Effect of Camellia sinensis plant on decreasing the level of halitosis: A systematic review

Bahareh Tahani, Roya Sabzian


Tea is the second most consumed beverage. Polyphenolic catechins of green tea have a number of
beneficial effects in oral cavity. This study aims to evaluate the clinical effects of green tea on halitosis
through a systematic review of available literature. All available randomized, clinical trials – with a
relevant subject that met the inclusion criteria – were included by searching PubMed, Cochrane,
ProQuest, and Google Scholar, and Scopus databases. To score the selected articles, 27 items of
CONSORT 2010 checklist were considered. Each article was reviewed by all the authors. Searching
the PubMed database yielded 42 articles, 2 of which met the inclusion criteria. None of the 12 articles
were obtained through Cochrane library, and 85 articles retrieved from ProQuest database met
the inclusion criteria. Three hundred and five articles were obtained from Google Scholar, three of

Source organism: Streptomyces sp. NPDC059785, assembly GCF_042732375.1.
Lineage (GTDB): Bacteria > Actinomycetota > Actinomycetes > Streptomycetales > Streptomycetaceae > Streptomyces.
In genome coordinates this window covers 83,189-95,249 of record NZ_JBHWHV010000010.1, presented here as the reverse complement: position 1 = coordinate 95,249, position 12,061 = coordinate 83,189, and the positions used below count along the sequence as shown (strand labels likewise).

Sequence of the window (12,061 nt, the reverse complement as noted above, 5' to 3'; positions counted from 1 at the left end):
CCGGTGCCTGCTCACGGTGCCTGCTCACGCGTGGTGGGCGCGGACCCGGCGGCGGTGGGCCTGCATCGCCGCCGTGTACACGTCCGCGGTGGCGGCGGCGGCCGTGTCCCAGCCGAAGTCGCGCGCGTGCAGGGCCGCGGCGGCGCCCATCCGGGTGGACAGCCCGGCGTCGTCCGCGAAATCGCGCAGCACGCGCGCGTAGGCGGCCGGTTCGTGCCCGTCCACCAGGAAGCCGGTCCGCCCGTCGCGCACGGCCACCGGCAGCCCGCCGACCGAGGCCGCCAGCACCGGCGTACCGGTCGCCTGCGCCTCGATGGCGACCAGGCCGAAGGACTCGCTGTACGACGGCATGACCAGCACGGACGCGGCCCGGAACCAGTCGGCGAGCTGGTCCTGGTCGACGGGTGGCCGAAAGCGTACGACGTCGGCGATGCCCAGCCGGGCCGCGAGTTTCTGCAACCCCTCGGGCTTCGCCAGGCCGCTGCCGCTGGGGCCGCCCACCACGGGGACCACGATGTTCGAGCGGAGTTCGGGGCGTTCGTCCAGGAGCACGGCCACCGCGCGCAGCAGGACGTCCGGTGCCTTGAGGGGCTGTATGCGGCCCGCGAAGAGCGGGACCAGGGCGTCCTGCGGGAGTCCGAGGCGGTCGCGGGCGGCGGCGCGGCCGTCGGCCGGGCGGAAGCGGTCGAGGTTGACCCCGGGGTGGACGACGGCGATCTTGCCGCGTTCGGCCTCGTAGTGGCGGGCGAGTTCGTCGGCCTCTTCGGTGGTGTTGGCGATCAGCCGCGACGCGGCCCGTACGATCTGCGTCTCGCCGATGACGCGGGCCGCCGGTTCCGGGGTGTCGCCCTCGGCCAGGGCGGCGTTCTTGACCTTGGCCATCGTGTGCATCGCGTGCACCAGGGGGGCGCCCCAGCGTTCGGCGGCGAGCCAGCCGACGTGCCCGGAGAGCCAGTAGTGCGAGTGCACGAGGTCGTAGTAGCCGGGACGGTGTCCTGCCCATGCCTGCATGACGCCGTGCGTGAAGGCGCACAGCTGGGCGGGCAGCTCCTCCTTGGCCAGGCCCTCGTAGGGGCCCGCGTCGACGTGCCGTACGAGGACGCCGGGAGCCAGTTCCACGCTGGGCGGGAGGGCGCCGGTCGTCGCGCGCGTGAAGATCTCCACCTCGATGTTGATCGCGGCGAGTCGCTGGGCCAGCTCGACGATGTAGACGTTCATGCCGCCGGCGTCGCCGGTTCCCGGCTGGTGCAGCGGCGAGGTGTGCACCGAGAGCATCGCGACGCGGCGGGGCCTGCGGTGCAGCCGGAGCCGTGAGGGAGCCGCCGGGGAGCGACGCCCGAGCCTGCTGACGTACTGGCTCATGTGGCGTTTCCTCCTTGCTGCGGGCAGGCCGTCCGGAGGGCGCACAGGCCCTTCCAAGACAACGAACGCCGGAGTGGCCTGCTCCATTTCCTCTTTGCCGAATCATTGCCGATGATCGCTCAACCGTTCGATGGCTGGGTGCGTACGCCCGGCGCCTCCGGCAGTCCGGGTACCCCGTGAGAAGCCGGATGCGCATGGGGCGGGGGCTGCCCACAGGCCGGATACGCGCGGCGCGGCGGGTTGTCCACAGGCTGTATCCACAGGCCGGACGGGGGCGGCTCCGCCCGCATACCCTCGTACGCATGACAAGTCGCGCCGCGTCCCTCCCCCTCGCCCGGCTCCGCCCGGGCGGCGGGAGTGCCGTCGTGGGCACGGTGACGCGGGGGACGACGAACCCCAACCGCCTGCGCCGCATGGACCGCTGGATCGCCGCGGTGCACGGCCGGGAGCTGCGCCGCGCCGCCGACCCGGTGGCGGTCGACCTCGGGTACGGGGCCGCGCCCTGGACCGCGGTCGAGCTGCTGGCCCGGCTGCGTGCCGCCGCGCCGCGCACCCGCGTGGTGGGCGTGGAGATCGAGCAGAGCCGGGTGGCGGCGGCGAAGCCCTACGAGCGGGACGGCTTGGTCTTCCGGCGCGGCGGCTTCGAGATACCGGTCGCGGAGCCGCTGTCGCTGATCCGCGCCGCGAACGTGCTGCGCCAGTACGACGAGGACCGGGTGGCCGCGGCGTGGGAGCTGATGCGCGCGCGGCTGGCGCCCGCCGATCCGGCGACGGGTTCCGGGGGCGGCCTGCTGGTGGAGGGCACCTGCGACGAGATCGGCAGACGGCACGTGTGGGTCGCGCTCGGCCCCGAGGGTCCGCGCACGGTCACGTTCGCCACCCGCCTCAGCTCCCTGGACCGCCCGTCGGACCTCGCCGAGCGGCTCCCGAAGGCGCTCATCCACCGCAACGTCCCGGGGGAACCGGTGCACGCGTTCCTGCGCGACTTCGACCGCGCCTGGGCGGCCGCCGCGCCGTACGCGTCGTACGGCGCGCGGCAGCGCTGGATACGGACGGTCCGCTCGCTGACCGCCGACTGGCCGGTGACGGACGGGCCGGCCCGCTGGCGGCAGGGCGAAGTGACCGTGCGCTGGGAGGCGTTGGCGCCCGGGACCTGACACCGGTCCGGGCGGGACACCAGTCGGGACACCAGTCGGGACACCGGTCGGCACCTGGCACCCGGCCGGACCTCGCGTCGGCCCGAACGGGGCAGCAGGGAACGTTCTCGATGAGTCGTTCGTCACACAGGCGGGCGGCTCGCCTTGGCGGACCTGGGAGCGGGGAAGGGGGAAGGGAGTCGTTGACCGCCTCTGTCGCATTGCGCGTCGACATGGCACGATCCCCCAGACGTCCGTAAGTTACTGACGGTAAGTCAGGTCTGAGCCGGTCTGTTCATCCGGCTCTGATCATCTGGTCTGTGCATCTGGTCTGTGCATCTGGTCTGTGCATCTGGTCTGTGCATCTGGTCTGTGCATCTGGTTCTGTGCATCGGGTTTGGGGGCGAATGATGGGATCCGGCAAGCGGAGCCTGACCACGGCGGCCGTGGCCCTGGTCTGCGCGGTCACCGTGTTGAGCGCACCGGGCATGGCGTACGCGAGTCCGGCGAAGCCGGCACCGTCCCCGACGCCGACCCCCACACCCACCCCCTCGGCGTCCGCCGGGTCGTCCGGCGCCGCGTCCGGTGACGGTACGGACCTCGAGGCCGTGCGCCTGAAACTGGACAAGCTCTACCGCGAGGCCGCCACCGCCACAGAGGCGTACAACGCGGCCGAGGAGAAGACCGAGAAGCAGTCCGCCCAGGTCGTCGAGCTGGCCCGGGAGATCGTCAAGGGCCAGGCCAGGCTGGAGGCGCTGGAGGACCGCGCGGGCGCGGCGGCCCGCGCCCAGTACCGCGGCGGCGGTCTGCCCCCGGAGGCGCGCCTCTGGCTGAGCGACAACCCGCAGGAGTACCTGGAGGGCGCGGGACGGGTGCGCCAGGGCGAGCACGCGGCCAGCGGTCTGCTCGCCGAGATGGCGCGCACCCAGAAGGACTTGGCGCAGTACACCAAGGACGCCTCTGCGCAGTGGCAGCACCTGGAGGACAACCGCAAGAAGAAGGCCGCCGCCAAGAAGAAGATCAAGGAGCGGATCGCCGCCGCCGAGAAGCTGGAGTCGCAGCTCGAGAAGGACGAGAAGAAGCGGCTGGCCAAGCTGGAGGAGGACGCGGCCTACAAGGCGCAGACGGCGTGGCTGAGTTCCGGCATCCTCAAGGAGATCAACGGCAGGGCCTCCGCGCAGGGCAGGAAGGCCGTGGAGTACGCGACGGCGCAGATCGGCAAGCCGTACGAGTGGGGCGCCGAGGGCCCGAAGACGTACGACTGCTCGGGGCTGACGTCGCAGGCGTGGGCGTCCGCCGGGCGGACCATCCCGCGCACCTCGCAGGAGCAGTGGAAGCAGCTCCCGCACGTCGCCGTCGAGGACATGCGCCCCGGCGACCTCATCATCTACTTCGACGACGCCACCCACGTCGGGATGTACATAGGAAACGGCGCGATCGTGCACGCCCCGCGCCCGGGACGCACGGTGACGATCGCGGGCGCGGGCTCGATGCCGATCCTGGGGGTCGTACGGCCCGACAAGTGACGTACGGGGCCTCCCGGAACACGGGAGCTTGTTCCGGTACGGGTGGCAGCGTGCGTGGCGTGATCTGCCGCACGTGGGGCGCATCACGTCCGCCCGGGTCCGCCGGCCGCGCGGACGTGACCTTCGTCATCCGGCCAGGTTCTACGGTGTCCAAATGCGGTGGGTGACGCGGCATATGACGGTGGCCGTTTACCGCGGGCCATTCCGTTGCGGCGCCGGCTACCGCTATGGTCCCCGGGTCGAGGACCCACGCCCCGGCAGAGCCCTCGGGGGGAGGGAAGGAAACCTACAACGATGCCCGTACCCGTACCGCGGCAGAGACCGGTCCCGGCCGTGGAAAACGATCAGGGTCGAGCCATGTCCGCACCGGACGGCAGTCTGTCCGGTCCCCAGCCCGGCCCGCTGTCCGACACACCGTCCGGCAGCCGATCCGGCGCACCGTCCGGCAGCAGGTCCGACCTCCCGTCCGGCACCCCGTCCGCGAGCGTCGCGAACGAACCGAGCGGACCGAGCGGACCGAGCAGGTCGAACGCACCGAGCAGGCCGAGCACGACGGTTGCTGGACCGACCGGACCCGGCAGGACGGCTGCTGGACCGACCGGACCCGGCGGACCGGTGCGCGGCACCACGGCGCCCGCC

which fulfilled the inclusion criteria. Two articles were omitted because they were duplicated, and
the rest were excluded. Searching the Scopus database yielded 270 articles, 2 of which met the
inclusion criteria, but they were also duplicated. Finally, two studies were selected according to the
inclusion criteria of the study. In both of the included articles, the early effect of green tea use was
statistically significant in comparison with baseline. One of the studies showed the long‑term effect
of green tea mouthwash. Green tea can reduce halitosis through rinsing and antimicrobial effect.
Key Words: Camellia sinensis, green tea, halitosis, mouthwash

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